Giraffes' coats provide age clue

Light coloured giraffe bull (c)  F Bercovitch Experts recorded a significant colour difference between younger and older males

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Male giraffes' age can be estimated by looking at the colour of their coats, according to research.

A 33-year study of male Thornicroft's giraffes in Zambia, Africa, has confirmed that the familiar pattern of brown blotches grows darker with age.

By comparing recorded colour changes, experts were able to generate a life-history profile for the animals.

They suggest the darkening patches could be associated with changes in testosterone at puberty.

Prof Fred Bercovitch from the Primate Research Institute and Wildlife Research Centre, Kyoto University, Japan, partnered with local naturalist Phil Berry, who has been documenting the animals since first becoming a park ranger in the 1970s.

"It's pretty amazing that he's simply written down tons of stuff for over three decades that we are now able to turn into scientific papers," said Prof Bercovitch.

The findings are published in the Journal of Zoology.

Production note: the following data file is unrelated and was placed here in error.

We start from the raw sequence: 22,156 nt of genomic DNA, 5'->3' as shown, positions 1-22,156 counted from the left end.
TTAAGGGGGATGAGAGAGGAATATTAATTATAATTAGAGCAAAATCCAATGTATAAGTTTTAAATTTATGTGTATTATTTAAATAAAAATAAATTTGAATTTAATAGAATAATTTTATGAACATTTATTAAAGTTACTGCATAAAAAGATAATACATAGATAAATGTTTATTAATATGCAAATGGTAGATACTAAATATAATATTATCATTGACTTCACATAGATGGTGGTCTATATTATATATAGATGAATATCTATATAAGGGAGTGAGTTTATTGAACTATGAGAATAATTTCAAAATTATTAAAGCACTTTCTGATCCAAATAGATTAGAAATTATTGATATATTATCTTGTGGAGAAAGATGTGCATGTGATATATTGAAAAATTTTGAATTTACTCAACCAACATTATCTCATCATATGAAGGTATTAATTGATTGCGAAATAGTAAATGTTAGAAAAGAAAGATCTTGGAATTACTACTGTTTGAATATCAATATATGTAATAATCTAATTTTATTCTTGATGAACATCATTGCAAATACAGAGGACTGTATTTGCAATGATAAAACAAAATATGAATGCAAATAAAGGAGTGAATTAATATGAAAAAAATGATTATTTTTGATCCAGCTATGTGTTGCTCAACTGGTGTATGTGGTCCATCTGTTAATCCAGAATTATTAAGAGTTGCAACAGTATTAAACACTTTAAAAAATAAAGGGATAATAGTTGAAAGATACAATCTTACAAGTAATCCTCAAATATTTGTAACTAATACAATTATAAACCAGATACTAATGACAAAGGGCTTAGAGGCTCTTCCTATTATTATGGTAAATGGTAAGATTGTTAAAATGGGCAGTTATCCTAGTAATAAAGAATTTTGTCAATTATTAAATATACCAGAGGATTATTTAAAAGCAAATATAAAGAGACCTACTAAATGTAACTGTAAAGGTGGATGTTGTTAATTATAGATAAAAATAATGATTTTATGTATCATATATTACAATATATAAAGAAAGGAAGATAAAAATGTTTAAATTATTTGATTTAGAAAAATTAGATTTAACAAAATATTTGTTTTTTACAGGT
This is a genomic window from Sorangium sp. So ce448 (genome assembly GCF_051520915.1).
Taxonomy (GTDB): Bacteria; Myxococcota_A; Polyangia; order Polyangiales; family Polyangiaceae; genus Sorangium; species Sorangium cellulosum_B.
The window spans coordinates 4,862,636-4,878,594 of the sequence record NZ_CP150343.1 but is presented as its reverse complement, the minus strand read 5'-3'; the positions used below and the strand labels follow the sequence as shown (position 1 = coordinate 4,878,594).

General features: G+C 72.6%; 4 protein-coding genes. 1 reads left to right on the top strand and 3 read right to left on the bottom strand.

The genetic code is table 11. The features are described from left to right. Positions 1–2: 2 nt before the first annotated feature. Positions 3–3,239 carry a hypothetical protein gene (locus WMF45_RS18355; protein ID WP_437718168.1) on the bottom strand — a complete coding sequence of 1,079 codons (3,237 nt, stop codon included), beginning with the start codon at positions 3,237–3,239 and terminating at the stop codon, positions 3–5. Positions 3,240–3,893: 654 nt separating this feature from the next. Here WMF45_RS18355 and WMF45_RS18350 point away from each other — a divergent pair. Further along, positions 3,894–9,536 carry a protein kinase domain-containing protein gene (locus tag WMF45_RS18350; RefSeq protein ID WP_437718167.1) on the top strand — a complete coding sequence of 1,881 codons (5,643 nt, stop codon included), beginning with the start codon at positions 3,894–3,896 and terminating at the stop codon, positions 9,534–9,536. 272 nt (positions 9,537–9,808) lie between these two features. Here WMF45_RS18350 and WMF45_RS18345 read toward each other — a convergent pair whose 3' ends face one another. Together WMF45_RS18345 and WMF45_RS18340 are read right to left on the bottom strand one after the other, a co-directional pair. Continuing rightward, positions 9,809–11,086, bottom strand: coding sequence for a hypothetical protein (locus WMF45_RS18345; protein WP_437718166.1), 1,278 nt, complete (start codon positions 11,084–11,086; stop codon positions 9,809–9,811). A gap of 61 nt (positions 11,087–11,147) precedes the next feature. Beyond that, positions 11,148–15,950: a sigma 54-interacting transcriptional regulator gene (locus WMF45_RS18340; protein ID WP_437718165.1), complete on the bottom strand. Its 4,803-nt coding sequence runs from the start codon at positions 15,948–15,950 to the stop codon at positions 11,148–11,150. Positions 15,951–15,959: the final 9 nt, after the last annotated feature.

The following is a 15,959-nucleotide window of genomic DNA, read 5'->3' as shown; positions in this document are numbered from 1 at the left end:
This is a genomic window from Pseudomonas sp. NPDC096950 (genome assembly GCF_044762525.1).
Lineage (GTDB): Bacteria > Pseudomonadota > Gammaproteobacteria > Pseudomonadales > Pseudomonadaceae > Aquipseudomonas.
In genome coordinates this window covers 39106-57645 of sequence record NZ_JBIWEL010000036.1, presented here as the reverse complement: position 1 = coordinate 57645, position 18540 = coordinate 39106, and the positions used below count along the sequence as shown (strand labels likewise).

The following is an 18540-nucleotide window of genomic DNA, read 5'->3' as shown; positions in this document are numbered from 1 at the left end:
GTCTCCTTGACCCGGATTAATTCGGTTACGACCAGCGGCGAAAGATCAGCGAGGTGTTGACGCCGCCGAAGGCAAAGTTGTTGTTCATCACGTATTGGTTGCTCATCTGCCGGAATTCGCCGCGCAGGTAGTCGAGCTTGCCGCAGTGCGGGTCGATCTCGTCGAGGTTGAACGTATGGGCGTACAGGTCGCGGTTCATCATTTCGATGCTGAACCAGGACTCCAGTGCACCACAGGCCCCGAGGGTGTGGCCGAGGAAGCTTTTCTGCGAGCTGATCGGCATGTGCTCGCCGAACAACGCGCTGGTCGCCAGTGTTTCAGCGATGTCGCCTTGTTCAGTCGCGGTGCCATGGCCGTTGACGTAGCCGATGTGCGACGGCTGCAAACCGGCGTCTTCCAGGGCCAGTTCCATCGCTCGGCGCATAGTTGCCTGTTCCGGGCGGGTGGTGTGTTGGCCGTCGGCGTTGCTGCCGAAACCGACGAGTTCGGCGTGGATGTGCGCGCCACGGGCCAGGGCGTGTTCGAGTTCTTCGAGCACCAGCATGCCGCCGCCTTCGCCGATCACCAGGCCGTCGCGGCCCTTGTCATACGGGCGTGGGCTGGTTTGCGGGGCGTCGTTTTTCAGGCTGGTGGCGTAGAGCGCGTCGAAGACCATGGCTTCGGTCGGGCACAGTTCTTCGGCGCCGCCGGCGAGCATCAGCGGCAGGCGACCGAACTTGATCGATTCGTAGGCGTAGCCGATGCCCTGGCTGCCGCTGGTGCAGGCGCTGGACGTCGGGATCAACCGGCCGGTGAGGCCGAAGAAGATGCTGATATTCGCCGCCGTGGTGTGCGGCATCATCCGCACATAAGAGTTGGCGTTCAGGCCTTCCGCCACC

Giraffe facts

Giraffa camelopardalis (c) C courteau / NPL
  • Giraffes are world's tallest animals; born measuring 1.8m, males reach an average height of 5.3m
  • They have horn-like bones on their head which males use when fighting rivals
  • Their Latin name, Giraffa camelopardalis, means "camel marked like a leopard"

All species of giraffe are known to develop darker coats as they age but the exact timing of the changes were unknown.

"The main contribution of our work is that we could attach specific ages to coat colour changes, which provides something of a 'biomarker' of aging in giraffe," said Prof Bercovitch.

They found that males' coats first started to change colour at seven to eight years of age and brown blotches transformed to coal-black within two years.

"Given the timing of the darkening, my hunch is that it's linked to testosterone upsurges associated with puberty," said Prof Bercovitch.

Males of the species reach sexual maturity at approximately 10 years, leading Prof Bercovitch to suggest that the initial darkening phase indicates a "coming of age".

"I suspect that the blackening of the blotches is a public announcement to the other giraffe that a male is going through puberty; something like adolescent boys flexing their muscles to impress the opposite sex."

Thornicroft's giraffes are found solely in eastern Zambia's South Luangwa Valley and are one of the nine recognised sub-species of giraffe, each identified by different patterns in their coats.

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